3. It is Time for Western Democracies to Act
It is time for western democracies to act urgently before the Sri Lankan military destroys the only leverage the Tamil minority has, the armed strength of LTTE. Western democracies must act now, before there is no leverage at all and an unjust, unfair solution is imposed.
This is time for western democracies to act. Those who gave an international safety net to the Sri Lankan government should now throw at least a lifeline to the Tamil minority. We do not expect the United States of America (USA) or the European Union (EU) to send troops to protect the Tamil minority as they did in Kosovo. All we ask is, “please put an arms embargo on Sri Lanka” on an emergency basis. This should be done now without delay, before the Sri Lankan military acquires large supplies of arms and ammunition. May be, may be, then the Sri Lankan government would see that it could not score a decisive military victory over the LTTE and agree to a honourable political solution.
When we say arms embargo, we do not mean that western democracies should not sell or give arms and ammunition to Sri Lanka, we mean a total international arms embargo, prohibiting any country from selling or giving arms and ammunition to Sri Lanka. We know that it may take considerable effort to persuade the United Nations (UN) Security Council to go along with an embargo. But efforts should be made to that end. In the meantime America and European Union should persuade countries like Pakistan and Ukraine to stop the sale of weapons to Sri Lanka.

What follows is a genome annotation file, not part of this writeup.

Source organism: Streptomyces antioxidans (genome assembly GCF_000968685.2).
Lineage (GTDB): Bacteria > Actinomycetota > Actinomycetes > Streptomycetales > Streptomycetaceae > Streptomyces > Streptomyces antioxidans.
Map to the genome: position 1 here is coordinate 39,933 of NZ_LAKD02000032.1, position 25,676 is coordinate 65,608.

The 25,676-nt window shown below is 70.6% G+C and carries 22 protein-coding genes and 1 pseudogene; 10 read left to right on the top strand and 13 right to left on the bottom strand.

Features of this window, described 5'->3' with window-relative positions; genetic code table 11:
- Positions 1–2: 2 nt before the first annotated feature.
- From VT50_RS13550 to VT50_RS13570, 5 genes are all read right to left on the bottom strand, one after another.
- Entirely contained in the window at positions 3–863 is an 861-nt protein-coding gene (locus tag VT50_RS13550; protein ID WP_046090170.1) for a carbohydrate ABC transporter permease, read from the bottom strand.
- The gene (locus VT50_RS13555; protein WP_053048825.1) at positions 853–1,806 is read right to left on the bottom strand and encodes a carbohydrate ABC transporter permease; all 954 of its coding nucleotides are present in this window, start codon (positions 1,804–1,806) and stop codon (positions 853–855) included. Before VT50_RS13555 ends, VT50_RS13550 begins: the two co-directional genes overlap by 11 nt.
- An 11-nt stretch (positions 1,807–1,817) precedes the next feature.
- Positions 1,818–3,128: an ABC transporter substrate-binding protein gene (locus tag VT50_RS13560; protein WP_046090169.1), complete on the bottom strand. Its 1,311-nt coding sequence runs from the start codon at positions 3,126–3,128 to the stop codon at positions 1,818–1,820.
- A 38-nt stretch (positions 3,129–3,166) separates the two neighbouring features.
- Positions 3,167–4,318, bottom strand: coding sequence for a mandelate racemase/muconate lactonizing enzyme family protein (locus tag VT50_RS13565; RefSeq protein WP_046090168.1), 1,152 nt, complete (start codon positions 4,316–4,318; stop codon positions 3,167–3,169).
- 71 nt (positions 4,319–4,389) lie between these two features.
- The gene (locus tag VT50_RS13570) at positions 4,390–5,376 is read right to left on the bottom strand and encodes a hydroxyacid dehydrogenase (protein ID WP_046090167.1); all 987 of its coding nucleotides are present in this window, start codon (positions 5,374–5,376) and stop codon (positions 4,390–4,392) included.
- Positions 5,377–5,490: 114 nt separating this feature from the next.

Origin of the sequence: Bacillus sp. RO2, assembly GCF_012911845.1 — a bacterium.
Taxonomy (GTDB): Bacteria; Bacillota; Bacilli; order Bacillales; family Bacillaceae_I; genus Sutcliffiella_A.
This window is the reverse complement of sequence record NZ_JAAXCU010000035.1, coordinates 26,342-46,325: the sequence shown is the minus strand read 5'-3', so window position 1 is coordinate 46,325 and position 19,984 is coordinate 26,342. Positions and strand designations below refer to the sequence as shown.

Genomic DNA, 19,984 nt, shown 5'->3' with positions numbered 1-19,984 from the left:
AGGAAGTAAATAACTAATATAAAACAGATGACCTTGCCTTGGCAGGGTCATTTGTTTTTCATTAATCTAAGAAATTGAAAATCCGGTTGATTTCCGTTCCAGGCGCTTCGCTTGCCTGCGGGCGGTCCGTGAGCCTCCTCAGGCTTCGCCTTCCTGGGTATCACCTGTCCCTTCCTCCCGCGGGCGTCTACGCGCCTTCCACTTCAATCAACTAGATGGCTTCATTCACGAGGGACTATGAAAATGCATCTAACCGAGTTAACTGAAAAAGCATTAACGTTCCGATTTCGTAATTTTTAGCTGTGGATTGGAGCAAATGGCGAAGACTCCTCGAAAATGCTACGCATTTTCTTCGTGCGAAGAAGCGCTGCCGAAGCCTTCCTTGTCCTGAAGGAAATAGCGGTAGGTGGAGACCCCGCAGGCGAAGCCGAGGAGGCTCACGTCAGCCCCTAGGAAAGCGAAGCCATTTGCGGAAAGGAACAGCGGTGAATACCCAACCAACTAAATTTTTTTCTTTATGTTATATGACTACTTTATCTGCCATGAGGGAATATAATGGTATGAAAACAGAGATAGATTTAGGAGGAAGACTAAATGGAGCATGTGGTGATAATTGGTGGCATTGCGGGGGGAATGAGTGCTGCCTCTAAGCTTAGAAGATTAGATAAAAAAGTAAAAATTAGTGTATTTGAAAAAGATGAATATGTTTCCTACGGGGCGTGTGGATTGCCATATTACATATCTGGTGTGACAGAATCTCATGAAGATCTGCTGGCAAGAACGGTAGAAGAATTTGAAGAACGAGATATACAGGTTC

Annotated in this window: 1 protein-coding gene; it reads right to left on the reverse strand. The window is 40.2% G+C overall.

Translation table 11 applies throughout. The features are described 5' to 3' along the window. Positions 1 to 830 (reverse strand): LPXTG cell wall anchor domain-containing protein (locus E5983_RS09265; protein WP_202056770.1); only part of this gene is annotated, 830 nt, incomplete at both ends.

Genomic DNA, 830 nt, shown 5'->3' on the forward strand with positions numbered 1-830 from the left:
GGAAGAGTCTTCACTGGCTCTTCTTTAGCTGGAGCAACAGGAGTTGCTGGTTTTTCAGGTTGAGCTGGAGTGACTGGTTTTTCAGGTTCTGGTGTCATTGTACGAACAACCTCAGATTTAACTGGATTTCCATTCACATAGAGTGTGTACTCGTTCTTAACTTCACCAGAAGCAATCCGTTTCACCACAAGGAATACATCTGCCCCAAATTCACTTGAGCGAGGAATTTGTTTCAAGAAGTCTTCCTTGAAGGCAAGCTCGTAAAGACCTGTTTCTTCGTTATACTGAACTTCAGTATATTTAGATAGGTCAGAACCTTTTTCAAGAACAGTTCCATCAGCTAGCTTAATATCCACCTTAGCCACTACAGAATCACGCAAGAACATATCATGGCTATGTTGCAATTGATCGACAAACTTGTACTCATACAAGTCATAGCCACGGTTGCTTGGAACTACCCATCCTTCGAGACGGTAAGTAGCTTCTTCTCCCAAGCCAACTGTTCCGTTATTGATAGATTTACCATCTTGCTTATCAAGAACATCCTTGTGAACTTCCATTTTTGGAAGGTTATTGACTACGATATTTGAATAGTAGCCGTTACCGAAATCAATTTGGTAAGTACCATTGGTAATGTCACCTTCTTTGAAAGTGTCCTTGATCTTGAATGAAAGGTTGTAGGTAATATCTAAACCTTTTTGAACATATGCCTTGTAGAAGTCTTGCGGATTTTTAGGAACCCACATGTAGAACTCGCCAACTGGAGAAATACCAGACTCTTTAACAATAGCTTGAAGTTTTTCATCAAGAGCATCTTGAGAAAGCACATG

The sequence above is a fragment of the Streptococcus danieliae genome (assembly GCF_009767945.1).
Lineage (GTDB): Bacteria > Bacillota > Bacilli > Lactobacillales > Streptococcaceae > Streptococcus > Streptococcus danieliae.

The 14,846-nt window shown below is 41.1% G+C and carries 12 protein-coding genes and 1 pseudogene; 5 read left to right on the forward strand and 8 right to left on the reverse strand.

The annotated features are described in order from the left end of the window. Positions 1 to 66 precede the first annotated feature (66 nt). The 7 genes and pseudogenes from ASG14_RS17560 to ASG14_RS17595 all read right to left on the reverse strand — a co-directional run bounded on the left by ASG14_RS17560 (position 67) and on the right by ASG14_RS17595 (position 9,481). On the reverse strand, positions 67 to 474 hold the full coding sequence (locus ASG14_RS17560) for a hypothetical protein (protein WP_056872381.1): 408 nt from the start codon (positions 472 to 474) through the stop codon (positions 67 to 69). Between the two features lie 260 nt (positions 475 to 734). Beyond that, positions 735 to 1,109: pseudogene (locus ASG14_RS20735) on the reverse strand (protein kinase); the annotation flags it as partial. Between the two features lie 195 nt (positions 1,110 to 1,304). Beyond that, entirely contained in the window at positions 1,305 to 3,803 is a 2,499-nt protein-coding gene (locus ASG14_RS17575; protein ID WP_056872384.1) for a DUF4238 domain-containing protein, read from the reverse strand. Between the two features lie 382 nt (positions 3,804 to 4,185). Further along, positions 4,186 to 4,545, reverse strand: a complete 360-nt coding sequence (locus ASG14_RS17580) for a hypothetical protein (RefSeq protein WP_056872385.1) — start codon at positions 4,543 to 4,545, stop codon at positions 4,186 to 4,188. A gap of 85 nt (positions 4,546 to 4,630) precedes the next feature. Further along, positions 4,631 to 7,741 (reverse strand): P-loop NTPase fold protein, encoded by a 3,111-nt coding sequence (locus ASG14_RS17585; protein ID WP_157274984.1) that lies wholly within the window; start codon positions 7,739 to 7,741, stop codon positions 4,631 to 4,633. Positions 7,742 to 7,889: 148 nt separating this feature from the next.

4. The Question of India
Unlike the western democracies, India is not impartial in the Sri Lankan conflict. Its position is anti-Tamil; India’s actions are evidence of that. While western democracies are trying to douse the war fire in Sri Lanka, India is pouring oil into the fire by way of financial aid, military training and hardware. While western democracies cut their financial aid to Sri Lanka substantially, India increased it. While America stopped much of its military supplies to Sri Lanka, India is continuing to supply it. In the same way India opposed a European Union sponsored human rights resolution in the United Nations Human Rights Council in 2006, it would lobby against an arms embargo too. Western democracies should ignore it and act quickly before it is too late. In the same way the west helped Kosvo in spite of objection from some of its neighbors, they should ignore Indian objections and proceed with an arms embargo.
Short of sending troops to protect the Tamil minority (which is not going to happen) or provide arms to LTTE (unlikely), only option the international community has is to place an arms embargo and thus put an end to the war and move to the peace table.
[LAST MINUTE ADDITION: After the article was completed and was ready for publication, author read on BBC web site that Slovakia (an EU member) is selling 10,000 military missiles to Sri Lanka. This new development makes the need for an arms embargo through a United Nations Security Council resolution or persuasion even more urgent.] [Tamil Tribune, May 2008/via ITS]